Love trap: Officials warn of spike in romance scams as summer approaches | #datingscams | #russianliovescams | #lovescams


Romance scams including fake online dating profiles and would-be “sugar mommas” are increasing as summer approaches, according to U.S. officials who have struggled to stop them.

As of Tuesday, the Better Business Bureau’s Online Scam Tracker showed that 395 romance scams had been reported in the U.S. since Jan. 1. The most recent was reported Sunday.


That was more than the 276 reports that the bureau received last year, itself a 13% increase from 2020, as “Cupid scams” soared during the COVID-19 pandemic.

“There are a lot of lonely people who are looking for companionship and who want to believe they’ve found a soul mate,” Judge Tanya Acker, a celebrity judge who has adjudicated romance scams on the CBS reality series “Hot Bench,” told The Washington Times in an email.

The FBI’s Houston office reported in February that romance scams cost Americans looking for love a record $1 billion in 2021, up from $600 million the year before. There are signs it could be worse this year.

Since law enforcement officials rarely recover money from the scammers, Judge Acker said, most victims end up seeking relief in small claims court.


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“They aren’t just being silly and naive,” Judge Acker said. “The villains who groom them have targeted and studied them and have invested time softening them up for the scam.”

Cybersecurity expert Vahid Behzadan, director of the Secure and Assured Intelligent Learning Lab, said it’s essential to take precautions because romance scams “imitate organic relationships in terms of their evolution and dynamics,” making them harder to detect than phishing links in emails.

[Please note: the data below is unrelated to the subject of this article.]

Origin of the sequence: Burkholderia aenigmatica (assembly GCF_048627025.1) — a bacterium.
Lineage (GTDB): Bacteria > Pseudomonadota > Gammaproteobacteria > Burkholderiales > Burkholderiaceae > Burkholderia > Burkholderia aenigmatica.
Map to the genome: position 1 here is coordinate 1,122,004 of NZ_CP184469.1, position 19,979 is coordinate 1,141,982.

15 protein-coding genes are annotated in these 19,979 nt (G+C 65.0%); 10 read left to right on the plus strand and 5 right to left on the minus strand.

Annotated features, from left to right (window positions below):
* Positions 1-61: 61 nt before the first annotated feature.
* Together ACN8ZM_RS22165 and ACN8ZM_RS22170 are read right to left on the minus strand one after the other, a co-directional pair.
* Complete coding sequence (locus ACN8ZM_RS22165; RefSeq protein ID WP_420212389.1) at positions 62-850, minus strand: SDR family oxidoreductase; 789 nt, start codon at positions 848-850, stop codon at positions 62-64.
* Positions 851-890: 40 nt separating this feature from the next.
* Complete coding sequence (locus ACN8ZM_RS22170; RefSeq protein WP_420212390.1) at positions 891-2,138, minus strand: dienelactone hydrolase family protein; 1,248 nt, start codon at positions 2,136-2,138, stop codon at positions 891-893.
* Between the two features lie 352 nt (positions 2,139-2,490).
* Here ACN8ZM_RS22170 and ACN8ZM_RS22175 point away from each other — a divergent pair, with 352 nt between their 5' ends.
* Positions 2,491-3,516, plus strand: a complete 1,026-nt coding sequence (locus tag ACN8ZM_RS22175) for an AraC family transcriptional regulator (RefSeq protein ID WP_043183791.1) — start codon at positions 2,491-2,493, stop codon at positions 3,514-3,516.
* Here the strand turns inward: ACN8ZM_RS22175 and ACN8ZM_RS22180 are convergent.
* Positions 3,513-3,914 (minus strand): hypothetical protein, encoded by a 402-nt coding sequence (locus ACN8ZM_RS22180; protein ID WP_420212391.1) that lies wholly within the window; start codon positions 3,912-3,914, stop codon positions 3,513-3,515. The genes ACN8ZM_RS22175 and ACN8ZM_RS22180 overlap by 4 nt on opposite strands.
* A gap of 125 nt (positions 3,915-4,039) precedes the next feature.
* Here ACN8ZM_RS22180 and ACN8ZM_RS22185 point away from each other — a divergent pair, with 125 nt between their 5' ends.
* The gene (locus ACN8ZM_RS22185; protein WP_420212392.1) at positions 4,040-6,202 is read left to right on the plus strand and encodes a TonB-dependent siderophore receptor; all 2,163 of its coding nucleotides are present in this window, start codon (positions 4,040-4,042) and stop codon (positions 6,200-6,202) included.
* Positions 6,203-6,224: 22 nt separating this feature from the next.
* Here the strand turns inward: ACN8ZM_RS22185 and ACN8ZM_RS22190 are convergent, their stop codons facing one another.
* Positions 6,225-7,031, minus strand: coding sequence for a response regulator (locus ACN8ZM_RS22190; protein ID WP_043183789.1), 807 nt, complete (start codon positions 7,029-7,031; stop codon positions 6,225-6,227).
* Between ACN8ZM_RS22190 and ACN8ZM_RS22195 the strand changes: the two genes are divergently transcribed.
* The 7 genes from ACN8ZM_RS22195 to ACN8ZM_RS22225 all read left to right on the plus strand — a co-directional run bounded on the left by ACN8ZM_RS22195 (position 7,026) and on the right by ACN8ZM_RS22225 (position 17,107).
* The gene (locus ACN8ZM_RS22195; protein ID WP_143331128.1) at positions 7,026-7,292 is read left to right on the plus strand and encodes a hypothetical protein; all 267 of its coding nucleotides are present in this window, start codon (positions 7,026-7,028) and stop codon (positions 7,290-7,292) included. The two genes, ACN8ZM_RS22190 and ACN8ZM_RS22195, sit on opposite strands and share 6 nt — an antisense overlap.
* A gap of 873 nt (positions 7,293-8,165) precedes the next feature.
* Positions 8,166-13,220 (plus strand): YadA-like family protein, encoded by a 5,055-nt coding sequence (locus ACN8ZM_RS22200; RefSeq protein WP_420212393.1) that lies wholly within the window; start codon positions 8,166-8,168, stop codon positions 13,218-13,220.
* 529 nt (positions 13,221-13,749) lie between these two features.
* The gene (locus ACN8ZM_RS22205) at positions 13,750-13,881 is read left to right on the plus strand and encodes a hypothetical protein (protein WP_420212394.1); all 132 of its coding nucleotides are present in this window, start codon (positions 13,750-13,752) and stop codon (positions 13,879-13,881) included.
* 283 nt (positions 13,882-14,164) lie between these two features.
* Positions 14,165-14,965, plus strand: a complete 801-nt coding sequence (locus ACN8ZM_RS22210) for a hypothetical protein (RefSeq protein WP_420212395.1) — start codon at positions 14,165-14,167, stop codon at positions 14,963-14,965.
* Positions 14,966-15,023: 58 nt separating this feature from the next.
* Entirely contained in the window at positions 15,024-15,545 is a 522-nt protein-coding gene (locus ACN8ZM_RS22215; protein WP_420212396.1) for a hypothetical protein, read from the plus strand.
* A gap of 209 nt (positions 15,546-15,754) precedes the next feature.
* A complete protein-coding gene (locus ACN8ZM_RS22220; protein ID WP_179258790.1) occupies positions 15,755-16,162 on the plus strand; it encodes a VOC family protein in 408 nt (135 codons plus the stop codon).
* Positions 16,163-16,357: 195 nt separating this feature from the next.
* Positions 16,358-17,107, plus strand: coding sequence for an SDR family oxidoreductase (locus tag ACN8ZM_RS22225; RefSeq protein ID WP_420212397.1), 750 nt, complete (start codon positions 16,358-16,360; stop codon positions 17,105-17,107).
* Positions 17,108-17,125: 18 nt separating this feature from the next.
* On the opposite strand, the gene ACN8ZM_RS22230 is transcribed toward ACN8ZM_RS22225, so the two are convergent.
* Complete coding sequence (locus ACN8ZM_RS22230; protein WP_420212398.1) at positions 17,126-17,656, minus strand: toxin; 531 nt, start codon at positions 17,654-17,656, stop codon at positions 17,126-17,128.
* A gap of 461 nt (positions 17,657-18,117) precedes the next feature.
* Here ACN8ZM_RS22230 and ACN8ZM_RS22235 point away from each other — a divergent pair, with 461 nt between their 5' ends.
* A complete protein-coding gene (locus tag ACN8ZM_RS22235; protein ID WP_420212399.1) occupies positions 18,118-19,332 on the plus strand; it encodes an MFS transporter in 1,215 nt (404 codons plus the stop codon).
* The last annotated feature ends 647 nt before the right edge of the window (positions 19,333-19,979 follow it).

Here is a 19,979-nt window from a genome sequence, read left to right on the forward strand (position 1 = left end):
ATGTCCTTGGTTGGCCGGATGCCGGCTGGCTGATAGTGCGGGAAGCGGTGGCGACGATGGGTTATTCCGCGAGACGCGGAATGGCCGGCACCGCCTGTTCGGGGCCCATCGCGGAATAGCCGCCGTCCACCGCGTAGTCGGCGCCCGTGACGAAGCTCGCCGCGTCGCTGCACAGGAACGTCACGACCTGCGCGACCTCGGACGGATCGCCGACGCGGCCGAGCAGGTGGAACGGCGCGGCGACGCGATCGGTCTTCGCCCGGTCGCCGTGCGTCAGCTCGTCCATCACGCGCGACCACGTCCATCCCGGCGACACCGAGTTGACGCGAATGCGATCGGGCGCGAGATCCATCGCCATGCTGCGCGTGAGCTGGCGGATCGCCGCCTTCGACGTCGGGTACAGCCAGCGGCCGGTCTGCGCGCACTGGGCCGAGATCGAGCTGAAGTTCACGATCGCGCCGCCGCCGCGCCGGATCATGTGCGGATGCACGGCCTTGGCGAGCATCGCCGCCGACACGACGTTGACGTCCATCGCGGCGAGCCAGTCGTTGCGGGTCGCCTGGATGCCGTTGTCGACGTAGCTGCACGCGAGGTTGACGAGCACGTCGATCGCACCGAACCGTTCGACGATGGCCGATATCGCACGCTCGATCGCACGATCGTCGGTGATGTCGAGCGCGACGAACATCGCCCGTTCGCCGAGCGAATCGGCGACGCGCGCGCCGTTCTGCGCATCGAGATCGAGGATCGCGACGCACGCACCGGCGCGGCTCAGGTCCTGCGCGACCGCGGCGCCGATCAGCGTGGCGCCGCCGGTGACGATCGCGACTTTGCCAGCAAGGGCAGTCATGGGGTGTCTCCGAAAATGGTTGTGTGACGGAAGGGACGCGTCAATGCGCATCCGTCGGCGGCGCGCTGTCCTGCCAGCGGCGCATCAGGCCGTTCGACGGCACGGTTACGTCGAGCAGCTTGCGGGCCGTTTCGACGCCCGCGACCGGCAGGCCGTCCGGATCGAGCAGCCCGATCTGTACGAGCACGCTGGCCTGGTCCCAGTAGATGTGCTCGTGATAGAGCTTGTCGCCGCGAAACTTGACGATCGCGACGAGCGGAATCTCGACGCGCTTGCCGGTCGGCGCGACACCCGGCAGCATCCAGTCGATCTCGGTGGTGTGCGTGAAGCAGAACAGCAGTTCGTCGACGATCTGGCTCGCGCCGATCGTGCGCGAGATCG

Romance-related scams “are often long-term cons, and the scammers invest significant efforts in building the confidence and connection required for exploiting their victims,” Mr. Behzadan said.

“Moreover, the victims themselves are often too invested in the relationship to detect and report such scams until it is too late to prevent or prosecute” the fraud, he said.

The FBI said in a statement that most pandemic-era romance scams use social media messaging and emails to establish “a fraudulent relationship as quickly as possible, without ever meeting in person.”

“In this type of fraud, scammers target and take advantage of people looking for companionship or romantic partners and con them out of their money,” the FBI said.

The FBI said many scammers create fake identities with other people’s photos on social media apps or dating websites, build trust with flattery of lonely singles — especially seniors — and then steal their financial information or hit them up for requests for money, gifts and bogus investments.

Since romance scams are “intensely personal,” the FBI said, victims often wait too long to report them out of embarrassment or misplaced affection.

In a survey of the problem, the online news website Pew Stateline reported Thursday on the case of Jeanne Aikens, a widowed Boston Children’s Hospital nursing manager in her late 60s.